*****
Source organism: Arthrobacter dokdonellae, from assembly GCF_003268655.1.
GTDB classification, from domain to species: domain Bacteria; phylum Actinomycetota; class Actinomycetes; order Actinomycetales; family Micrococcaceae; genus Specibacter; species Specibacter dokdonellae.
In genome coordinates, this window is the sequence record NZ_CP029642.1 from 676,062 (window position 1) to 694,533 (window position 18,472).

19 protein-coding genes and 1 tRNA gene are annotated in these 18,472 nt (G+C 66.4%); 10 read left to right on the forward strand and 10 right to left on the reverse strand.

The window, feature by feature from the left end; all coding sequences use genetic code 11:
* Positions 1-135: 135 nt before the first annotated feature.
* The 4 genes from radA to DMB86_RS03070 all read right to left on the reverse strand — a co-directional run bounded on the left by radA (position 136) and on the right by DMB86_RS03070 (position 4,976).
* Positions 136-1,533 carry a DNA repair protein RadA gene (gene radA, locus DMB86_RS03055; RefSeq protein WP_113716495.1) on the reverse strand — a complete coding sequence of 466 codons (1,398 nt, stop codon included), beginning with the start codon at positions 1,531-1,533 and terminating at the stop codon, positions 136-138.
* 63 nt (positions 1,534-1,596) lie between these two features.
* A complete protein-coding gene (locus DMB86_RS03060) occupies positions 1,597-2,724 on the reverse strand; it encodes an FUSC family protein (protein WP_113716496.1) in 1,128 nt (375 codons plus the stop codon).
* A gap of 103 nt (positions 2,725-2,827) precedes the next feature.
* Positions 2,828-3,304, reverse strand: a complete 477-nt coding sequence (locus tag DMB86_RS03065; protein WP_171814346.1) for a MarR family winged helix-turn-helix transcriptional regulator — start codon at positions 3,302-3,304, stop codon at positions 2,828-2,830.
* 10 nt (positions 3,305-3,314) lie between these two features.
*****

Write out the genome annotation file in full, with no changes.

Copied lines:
Source organism: Arthrobacter dokdonellae, from assembly GCF_003268655.1.
GTDB classification, from domain to species: domain Bacteria; phylum Actinomycetota; class Actinomycetes; order Actinomycetales; family Micrococcaceae; genus Specibacter; species Specibacter dokdonellae.
In genome coordinates, this window is the sequence record NZ_CP029642.1 from 676,062 (window position 1) to 694,533 (window position 18,472).

19 protein-coding genes and 1 tRNA gene are annotated in these 18,472 nt (G+C 66.4%); 10 read left to right on the forward strand and 10 right to left on the reverse strand.

The window, feature by feature from the left end; all coding sequences use genetic code 11:
* Positions 1-135: 135 nt before the first annotated feature.
* The 4 genes from radA to DMB86_RS03070 all read right to left on the reverse strand — a co-directional run bounded on the left by radA (position 136) and on the right by DMB86_RS03070 (position 4,976).
* Positions 136-1,533 carry a DNA repair protein RadA gene (gene radA, locus DMB86_RS03055; RefSeq protein WP_113716495.1) on the reverse strand — a complete coding sequence of 466 codons (1,398 nt, stop codon included), beginning with the start codon at positions 1,531-1,533 and terminating at the stop codon, positions 136-138.
* 63 nt (positions 1,534-1,596) lie between these two features.
* A complete protein-coding gene (locus DMB86_RS03060) occupies positions 1,597-2,724 on the reverse strand; it encodes an FUSC family protein (protein WP_113716496.1) in 1,128 nt (375 codons plus the stop codon).
* A gap of 103 nt (positions 2,725-2,827) precedes the next feature.
* Positions 2,828-3,304, reverse strand: a complete 477-nt coding sequence (locus tag DMB86_RS03065; protein WP_171814346.1) for a MarR family winged helix-turn-helix transcriptional regulator — start codon at positions 3,302-3,304, stop codon at positions 2,828-2,830.
* 10 nt (positions 3,305-3,314) lie between these two features.